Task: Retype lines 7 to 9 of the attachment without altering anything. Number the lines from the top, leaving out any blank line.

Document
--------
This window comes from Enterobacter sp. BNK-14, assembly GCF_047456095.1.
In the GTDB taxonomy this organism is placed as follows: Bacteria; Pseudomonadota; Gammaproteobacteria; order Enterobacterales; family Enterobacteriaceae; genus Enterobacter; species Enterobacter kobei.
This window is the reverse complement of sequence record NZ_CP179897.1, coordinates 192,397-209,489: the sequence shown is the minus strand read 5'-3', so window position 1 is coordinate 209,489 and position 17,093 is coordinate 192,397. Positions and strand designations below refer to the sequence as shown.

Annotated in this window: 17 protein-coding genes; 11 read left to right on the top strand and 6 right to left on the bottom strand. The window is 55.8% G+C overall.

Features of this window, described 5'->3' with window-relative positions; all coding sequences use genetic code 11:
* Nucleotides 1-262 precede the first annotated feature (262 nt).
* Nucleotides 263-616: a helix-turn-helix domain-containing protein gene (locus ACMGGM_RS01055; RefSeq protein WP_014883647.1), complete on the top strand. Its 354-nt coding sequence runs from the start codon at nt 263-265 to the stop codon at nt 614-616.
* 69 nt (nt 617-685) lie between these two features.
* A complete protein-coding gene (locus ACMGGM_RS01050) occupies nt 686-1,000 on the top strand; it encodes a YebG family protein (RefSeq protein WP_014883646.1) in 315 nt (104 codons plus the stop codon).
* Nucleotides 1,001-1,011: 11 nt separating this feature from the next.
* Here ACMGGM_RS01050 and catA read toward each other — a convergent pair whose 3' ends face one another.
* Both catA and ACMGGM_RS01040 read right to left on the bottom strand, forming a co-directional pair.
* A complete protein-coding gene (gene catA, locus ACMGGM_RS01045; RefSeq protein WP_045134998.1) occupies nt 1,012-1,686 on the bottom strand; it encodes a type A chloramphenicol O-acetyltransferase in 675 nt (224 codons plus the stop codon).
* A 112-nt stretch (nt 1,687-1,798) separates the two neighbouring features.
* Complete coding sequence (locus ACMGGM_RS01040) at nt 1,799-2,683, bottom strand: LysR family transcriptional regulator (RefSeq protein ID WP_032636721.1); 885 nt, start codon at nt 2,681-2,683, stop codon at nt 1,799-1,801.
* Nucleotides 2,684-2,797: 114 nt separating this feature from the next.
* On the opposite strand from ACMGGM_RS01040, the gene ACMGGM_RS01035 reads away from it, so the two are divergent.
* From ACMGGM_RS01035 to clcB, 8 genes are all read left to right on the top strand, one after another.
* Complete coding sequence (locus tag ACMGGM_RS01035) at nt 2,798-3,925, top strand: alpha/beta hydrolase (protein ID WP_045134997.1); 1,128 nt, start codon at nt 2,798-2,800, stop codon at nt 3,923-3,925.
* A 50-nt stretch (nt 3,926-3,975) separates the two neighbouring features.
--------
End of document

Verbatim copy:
* Nucleotides 263-616: a helix-turn-helix domain-containing protein gene (locus ACMGGM_RS01055; RefSeq protein WP_014883647.1), complete on the top strand. Its 354-nt coding sequence runs from the start codon at nt 263-265 to the stop codon at nt 614-616.
* 69 nt (nt 617-685) lie between these two features.
* A complete protein-coding gene (locus ACMGGM_RS01050) occupies nt 686-1,000 on the top strand; it encodes a YebG family protein (RefSeq protein WP_014883646.1) in 315 nt (104 codons plus the stop codon).